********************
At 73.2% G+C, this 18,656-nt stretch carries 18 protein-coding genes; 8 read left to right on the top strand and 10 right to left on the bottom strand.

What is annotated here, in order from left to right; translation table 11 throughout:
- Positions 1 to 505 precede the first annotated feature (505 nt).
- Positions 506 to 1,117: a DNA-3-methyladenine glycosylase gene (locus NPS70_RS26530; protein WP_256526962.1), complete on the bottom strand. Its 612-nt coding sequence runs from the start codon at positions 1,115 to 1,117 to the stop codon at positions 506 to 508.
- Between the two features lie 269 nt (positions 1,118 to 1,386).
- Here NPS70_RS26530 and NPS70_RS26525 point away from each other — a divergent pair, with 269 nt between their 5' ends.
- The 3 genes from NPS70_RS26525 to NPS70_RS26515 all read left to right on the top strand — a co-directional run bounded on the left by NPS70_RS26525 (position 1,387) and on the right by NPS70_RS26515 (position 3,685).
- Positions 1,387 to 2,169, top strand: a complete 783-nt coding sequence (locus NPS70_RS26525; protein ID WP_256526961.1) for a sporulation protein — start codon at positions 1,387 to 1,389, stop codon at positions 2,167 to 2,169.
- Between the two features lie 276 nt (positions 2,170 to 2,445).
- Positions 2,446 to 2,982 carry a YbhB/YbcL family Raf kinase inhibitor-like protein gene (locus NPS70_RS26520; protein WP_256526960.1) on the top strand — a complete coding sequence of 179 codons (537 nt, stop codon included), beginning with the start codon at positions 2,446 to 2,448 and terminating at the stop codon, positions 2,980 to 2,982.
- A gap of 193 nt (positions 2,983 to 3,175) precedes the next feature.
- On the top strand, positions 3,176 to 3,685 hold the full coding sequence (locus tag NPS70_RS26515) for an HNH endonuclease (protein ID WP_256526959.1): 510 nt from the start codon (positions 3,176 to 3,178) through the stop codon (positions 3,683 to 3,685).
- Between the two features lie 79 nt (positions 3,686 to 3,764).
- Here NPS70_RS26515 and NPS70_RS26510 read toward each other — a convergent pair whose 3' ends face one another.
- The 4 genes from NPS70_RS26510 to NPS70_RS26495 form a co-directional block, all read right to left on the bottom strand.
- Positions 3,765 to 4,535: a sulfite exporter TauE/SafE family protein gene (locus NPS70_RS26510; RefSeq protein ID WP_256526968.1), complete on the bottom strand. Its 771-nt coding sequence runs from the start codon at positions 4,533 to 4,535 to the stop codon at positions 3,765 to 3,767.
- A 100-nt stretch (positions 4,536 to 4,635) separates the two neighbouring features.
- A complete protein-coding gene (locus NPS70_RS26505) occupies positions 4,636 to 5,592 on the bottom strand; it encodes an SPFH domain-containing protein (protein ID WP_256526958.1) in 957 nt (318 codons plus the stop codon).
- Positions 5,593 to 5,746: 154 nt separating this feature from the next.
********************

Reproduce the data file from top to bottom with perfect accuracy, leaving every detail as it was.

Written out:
At 73.2% G+C, this 18,656-nt stretch carries 18 protein-coding genes; 8 read left to right on the top strand and 10 right to left on the bottom strand.

What is annotated here, in order from left to right; translation table 11 throughout:
- Positions 1 to 505 precede the first annotated feature (505 nt).
- Positions 506 to 1,117: a DNA-3-methyladenine glycosylase gene (locus NPS70_RS26530; protein WP_256526962.1), complete on the bottom strand. Its 612-nt coding sequence runs from the start codon at positions 1,115 to 1,117 to the stop codon at positions 506 to 508.
- Between the two features lie 269 nt (positions 1,118 to 1,386).
- Here NPS70_RS26530 and NPS70_RS26525 point away from each other — a divergent pair, with 269 nt between their 5' ends.
- The 3 genes from NPS70_RS26525 to NPS70_RS26515 all read left to right on the top strand — a co-directional run bounded on the left by NPS70_RS26525 (position 1,387) and on the right by NPS70_RS26515 (position 3,685).
- Positions 1,387 to 2,169, top strand: a complete 783-nt coding sequence (locus NPS70_RS26525; protein ID WP_256526961.1) for a sporulation protein — start codon at positions 1,387 to 1,389, stop codon at positions 2,167 to 2,169.
- Between the two features lie 276 nt (positions 2,170 to 2,445).
- Positions 2,446 to 2,982 carry a YbhB/YbcL family Raf kinase inhibitor-like protein gene (locus NPS70_RS26520; protein WP_256526960.1) on the top strand — a complete coding sequence of 179 codons (537 nt, stop codon included), beginning with the start codon at positions 2,446 to 2,448 and terminating at the stop codon, positions 2,980 to 2,982.
- A gap of 193 nt (positions 2,983 to 3,175) precedes the next feature.
- On the top strand, positions 3,176 to 3,685 hold the full coding sequence (locus tag NPS70_RS26515) for an HNH endonuclease (protein ID WP_256526959.1): 510 nt from the start codon (positions 3,176 to 3,178) through the stop codon (positions 3,683 to 3,685).
- Between the two features lie 79 nt (positions 3,686 to 3,764).
- Here NPS70_RS26515 and NPS70_RS26510 read toward each other — a convergent pair whose 3' ends face one another.
- The 4 genes from NPS70_RS26510 to NPS70_RS26495 form a co-directional block, all read right to left on the bottom strand.
- Positions 3,765 to 4,535: a sulfite exporter TauE/SafE family protein gene (locus NPS70_RS26510; RefSeq protein ID WP_256526968.1), complete on the bottom strand. Its 771-nt coding sequence runs from the start codon at positions 4,533 to 4,535 to the stop codon at positions 3,765 to 3,767.
- A 100-nt stretch (positions 4,536 to 4,635) separates the two neighbouring features.
- A complete protein-coding gene (locus NPS70_RS26505) occupies positions 4,636 to 5,592 on the bottom strand; it encodes an SPFH domain-containing protein (protein ID WP_256526958.1) in 957 nt (318 codons plus the stop codon).
- Positions 5,593 to 5,746: 154 nt separating this feature from the next.